All posts about GMAT.
It might sound silly but sometimes the best example for how to prepare for an exam comes from athletic training. It is important to always remember that to win a championship in a sporting event takes time and discipline. Media projects an image of the athlete as a celebrity enjoying the good life, however, in reality a successful athlete spends a majority of the time perfecting all the skills required to edge out the competition. The goal is to be the best and …
As business programs are faced with a dramatic increase in the number of applicants from a greater diversity of backgrounds, the importance of a standardized metric to measure them against each other grows as well. Business schools use the GMAT because without a standardized test, it would be impossible to compare an applicant who went to a highly-touted engineering college in China against an applicant who was a Renaissance History major at a small liberal arts college.
Research has found that there is also a high correlation between success on the GMAT and success …
If you are preparing for the GMAT, you’re probably considering some form of test preparation to help you study. Once you begin looking for all the options available, it can be daunting. There are official guides that present problems you can work through on your own. What’s more, there are free GMAT practice exercises online.
If you want, you can combine a type of self-study with one-on-one tutoring. In the event you decide to use a tutor, we at Manhattan Review would like to give you a run-down of questions you may want …
After hours of research and soul-searching, you’ve decided to get an MBA. Good for you!
Now all you need to do is prepare for a great score. First thing you should know is that the GMAT is unlike any other test. It’s one you can’t cram for either. In terms of test difficulty, it’s thought of as as middle-of-the-road. However, there’s good news ahead. At Manhattan Review we tell applicants that if they’re disciplined and prepare well, they’ll get a great score.
The GMAT …
If you think of the GMAT as a game, you’ll know that the best way to score well at any game is to familiarize yourself with exactly how its played. As a GMAT test taker, here’s what you need to understand:
Learn the rules – know the difference between a normal test and this kind of computer-adaptive test (CAT)
Work on your time management skills
The first question we want to ask: How long has it been since you’ve taken a standardized test? Now that you’ve decided to take the GMAT, you’ll need to get back to the books again. At Manhattan Review, we realize that everyone learns differently and may even have his or her own tried and true study skills so we believe there is no universal method to prescribe. However, we do know from years of experience some of the common study mistakes students make while preparing for the GMAT.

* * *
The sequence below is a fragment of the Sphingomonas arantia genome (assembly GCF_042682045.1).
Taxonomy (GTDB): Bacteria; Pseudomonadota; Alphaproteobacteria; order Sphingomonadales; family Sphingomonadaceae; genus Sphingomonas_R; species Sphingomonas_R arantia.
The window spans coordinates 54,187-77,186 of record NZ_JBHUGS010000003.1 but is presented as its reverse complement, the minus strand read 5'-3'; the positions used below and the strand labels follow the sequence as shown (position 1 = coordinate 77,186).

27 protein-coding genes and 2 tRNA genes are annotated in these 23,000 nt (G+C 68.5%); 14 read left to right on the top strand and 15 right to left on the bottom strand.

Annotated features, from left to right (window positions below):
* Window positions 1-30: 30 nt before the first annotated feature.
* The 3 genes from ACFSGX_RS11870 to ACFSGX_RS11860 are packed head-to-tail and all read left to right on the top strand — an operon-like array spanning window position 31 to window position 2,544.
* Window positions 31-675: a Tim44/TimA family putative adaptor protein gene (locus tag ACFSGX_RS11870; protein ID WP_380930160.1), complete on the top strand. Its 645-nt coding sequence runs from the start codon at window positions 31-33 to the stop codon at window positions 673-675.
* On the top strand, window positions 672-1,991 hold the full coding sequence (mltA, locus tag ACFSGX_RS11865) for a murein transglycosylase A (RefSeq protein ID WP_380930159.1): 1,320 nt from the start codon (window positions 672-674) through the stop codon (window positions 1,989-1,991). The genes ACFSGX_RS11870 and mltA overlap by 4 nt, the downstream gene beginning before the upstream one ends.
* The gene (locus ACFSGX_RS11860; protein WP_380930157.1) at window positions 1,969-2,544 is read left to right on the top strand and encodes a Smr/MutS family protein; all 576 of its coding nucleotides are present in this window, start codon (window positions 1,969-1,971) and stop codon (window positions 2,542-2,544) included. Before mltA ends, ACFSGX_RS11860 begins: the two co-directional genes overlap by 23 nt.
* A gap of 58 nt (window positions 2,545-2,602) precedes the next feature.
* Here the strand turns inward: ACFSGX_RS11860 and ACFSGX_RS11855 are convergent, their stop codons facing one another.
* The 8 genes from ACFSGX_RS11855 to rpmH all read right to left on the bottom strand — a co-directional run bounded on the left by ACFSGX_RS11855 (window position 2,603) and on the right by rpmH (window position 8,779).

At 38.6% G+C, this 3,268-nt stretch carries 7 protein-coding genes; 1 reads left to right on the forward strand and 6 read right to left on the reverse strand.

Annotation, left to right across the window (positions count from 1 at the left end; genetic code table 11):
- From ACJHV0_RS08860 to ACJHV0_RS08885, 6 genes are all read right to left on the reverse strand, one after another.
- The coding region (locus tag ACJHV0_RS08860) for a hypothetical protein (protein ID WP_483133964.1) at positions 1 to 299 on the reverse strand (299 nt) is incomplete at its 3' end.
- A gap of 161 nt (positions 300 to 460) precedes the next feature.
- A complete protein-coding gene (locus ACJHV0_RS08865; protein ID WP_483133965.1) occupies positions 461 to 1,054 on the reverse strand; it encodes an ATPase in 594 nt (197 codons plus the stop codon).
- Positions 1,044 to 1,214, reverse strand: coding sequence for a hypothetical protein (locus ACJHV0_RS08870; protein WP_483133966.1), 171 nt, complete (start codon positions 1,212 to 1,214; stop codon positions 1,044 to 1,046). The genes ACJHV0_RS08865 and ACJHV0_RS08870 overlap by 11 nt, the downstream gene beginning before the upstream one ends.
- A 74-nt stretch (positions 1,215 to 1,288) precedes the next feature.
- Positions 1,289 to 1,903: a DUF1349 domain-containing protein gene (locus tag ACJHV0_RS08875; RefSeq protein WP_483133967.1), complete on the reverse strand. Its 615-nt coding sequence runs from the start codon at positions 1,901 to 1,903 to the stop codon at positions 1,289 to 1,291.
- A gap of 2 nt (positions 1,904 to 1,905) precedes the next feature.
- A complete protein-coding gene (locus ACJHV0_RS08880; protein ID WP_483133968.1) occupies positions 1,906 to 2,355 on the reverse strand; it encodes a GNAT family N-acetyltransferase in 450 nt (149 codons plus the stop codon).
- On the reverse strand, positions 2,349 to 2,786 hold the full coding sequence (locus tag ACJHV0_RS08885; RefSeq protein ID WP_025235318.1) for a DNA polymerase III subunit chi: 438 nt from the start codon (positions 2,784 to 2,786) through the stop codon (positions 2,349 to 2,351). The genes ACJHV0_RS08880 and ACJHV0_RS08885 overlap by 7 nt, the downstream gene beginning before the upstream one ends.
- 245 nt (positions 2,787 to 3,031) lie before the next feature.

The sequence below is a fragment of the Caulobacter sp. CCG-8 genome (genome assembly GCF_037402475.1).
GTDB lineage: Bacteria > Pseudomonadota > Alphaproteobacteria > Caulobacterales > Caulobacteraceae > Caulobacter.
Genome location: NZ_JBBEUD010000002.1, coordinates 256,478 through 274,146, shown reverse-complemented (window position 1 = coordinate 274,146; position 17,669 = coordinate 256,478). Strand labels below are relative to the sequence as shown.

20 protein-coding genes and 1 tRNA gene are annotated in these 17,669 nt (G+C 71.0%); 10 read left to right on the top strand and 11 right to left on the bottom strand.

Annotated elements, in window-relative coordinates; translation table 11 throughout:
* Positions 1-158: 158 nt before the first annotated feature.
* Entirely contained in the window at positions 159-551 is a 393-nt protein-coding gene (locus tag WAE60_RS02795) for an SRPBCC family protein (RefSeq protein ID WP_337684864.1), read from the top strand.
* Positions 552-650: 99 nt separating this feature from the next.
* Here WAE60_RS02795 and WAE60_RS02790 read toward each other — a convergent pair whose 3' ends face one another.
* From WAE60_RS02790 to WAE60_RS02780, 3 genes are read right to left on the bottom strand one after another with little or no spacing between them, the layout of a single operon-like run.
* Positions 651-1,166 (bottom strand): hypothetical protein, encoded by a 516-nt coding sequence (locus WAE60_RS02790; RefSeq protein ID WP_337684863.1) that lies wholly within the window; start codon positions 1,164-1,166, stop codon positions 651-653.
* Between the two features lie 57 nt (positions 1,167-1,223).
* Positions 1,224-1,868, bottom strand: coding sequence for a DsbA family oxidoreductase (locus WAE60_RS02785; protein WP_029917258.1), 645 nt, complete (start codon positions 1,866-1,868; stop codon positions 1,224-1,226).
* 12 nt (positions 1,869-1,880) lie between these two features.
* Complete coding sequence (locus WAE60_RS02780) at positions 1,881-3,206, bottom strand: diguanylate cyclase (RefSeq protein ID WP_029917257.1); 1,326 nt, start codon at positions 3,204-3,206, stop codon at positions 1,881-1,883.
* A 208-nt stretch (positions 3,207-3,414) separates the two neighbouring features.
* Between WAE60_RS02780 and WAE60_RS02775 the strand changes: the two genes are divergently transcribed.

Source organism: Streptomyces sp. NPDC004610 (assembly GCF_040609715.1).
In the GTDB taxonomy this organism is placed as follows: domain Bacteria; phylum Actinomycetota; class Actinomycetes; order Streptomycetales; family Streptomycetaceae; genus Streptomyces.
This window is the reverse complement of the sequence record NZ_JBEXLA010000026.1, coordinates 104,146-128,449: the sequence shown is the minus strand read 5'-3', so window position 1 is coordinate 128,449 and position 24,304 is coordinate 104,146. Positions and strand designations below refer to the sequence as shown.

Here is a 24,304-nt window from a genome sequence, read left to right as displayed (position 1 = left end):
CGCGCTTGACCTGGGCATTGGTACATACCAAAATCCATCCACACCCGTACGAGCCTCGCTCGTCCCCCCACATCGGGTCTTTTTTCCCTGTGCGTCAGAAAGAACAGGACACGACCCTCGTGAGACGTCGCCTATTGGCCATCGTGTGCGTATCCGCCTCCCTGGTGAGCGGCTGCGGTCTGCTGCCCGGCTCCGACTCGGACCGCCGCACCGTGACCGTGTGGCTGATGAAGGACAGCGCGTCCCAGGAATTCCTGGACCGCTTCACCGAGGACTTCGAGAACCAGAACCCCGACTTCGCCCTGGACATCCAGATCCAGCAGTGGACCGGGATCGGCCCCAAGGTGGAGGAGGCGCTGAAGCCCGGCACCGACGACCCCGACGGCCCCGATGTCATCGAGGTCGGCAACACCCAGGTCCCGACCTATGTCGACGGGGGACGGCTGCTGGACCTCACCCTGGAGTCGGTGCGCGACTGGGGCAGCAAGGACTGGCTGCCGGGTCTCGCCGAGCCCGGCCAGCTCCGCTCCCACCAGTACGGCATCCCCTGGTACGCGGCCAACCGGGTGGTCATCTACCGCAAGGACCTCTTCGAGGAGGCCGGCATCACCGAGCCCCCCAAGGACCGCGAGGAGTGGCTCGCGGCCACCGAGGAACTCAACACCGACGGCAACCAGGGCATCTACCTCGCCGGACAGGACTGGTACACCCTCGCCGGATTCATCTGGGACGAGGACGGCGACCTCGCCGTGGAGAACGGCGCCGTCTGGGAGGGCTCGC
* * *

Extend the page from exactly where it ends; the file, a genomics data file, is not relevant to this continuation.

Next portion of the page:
There are decades of research that confirm the GMAT score is a reliable predictor of an applicant’s academic performance in today’s management programs. The exam, used by learning institutions around the world, is backed by more than 50 years of convincing research including hundreds of validity studies in just the last 10 years.
The exam is computer adaptive, which means it, selects each question for the test taker based on his or her level of ability. This makes the total score an extremely precise measure of one’s ability, more so than a paper …
The correct strategy can pay huge dividends when it comes to your GMAT preparation, and developing proper time management skills is essential to achieving the highest possible GMAT score. The GMAT is a computer adaptive test (CAT) and time management techniques that may have worked on the SAT and other standardized tests will not work on the GMAT. You are only shown one question at a time, and you cannot skip over time-consuming questions and return to them at the end of the test.
Remember, the GMAT is more …
The GMAT is different from other standardized tests you may have taken in the past in that it is a computer adaptive test (CAT). The computer will score each question as you answer it, and your performance on each question will determine the difficulty level of the question you are given next.
The GMAT will test your analytical ability in regards to both your verbal and quantitative skills, and there is also an integrated reasoning section that tests both verbal and quantitative skills within the same question set. The …
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